This exhibition explores the intersection between nostalgia and technology in contemporary sculpture. The five artists here incorporate very simple machinery to create works that evoke different aspects of nostalgia. Rather than specific lost moments of time, they capture more abstract, visceral registers of this sentiment, whether in the form of a sense memory (of rain, or of skin crawling), a personal history (moments of key decisions), or an aesthetic associated with memory (such as the historical documentary).
Each artist allows the mechanics of their works to be visible, effecting an atmosphere of reflection or reminiscence, rather than the forward-looking quality associated with technology. Their texture – simple gears, wires – are key to the works’ evocative power. The markedly un-mysterious technology feels familiar, from a time before the computer screen veiled its technology.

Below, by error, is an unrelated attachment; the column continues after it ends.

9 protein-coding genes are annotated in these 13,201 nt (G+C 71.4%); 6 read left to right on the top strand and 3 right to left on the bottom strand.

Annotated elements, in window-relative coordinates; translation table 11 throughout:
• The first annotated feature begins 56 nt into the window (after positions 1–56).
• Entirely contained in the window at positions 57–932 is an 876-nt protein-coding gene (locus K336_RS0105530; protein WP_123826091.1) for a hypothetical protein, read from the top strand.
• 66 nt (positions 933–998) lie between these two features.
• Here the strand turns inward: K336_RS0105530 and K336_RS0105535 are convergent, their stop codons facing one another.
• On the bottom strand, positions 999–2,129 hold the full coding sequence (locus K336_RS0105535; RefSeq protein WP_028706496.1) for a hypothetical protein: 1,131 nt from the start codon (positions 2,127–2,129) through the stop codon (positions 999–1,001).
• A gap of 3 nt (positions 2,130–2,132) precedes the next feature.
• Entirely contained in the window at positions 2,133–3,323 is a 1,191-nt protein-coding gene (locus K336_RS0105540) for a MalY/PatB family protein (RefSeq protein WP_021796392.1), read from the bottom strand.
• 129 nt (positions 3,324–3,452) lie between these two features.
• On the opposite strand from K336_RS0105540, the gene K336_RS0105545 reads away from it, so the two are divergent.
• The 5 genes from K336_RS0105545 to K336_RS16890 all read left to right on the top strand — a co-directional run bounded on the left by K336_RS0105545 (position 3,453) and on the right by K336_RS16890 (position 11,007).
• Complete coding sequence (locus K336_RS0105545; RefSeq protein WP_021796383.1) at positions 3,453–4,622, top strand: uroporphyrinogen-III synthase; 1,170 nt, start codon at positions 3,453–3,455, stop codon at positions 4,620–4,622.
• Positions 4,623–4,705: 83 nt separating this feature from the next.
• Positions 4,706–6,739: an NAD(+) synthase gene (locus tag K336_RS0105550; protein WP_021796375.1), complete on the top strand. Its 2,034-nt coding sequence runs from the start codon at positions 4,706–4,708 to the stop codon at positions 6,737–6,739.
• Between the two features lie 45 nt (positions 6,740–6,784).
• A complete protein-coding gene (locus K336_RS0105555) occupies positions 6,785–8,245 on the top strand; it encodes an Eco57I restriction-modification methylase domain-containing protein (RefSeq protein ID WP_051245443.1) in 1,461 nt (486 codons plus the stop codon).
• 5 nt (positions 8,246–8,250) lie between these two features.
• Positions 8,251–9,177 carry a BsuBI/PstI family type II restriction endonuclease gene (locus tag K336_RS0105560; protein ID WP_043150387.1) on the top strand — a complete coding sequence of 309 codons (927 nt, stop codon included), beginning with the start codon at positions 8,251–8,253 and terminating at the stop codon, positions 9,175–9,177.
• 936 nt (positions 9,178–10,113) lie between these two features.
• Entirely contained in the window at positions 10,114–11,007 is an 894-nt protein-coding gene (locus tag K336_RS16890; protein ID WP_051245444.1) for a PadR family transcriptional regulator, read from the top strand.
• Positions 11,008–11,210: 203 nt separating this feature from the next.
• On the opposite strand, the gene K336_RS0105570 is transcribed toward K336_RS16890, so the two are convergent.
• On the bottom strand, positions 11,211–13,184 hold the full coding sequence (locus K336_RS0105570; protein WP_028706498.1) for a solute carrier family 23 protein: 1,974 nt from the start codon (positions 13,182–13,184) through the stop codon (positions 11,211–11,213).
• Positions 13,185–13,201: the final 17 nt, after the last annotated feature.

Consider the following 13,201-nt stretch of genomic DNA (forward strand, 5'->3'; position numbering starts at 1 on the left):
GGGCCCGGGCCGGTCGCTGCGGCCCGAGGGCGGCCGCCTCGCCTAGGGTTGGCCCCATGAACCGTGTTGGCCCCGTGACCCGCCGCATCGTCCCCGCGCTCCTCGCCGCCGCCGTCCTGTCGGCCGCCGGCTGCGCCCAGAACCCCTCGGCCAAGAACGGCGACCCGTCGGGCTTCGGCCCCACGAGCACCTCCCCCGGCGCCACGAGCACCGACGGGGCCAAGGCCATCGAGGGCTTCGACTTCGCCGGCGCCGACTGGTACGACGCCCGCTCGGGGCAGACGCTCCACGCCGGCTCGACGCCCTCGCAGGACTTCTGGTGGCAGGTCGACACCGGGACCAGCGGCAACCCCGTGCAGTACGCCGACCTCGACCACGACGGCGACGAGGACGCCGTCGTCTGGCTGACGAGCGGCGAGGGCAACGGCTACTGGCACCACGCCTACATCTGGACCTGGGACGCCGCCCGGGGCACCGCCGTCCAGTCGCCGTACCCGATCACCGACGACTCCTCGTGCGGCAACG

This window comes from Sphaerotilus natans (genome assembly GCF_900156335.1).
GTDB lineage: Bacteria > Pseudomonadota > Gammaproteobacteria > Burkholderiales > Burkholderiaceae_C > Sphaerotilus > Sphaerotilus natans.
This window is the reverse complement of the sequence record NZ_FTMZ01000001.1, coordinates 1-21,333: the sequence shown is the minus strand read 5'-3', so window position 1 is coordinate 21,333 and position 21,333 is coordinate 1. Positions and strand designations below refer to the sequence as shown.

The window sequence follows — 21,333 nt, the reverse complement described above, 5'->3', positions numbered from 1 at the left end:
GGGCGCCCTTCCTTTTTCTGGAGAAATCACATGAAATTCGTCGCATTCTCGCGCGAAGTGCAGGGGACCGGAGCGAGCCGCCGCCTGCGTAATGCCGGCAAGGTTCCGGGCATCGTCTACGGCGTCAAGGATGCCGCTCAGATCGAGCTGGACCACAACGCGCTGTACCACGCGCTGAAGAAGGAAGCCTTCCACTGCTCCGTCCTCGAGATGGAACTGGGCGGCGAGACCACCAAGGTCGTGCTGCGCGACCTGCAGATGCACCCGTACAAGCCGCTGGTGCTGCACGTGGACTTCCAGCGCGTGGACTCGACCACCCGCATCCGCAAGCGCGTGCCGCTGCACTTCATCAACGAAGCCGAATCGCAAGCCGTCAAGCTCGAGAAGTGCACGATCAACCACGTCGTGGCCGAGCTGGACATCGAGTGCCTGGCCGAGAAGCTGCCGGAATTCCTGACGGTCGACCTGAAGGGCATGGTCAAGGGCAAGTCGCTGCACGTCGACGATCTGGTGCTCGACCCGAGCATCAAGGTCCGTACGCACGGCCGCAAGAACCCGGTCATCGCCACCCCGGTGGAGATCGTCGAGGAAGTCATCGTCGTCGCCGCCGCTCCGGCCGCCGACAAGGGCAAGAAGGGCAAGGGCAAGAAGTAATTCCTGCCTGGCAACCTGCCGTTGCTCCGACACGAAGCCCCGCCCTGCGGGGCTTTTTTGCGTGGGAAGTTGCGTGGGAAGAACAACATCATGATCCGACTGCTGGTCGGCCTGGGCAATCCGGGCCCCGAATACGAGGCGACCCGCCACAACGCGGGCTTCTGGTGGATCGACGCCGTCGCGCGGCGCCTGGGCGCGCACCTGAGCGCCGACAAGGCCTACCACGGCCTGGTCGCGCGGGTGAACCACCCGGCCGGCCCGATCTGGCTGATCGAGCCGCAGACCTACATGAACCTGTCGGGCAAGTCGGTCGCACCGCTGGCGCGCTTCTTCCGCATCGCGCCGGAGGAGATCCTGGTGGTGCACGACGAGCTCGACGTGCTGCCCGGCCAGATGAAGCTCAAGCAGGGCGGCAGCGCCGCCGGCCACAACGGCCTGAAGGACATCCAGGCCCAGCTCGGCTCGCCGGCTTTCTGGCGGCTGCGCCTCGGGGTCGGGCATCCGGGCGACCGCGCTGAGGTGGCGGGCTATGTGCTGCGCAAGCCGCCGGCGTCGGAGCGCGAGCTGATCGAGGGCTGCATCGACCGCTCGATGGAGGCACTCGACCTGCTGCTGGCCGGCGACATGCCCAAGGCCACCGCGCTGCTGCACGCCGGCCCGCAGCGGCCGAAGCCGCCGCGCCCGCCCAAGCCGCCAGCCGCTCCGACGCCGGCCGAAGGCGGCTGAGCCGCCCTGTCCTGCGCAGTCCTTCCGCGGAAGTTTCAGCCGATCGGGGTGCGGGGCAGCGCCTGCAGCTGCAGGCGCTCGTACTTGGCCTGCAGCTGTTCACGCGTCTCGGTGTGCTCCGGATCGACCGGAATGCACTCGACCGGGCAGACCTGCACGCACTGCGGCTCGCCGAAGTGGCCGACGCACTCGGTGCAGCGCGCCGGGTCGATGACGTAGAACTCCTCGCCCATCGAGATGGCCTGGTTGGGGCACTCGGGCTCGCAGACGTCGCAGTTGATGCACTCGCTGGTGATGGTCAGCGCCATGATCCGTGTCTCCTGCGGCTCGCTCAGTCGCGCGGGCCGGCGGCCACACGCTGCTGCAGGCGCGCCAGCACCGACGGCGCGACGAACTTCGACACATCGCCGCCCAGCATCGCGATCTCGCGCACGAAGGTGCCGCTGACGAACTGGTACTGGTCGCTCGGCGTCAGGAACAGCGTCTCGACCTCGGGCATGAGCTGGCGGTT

Meridith Pingree's work has earned critical praise and awards, including a SmackMellon fellowship and a Skowhegan residency. Pingree recently earned her MFA in sculpture at RISD. She has since exhibited extensively, particularly in New York. Her works for this exhibition have the distinct quality of a sense memory, of skin crawling, hairs standing on back of neck, and other visceral senses – abstracted, but somehow still familiar to the viewer.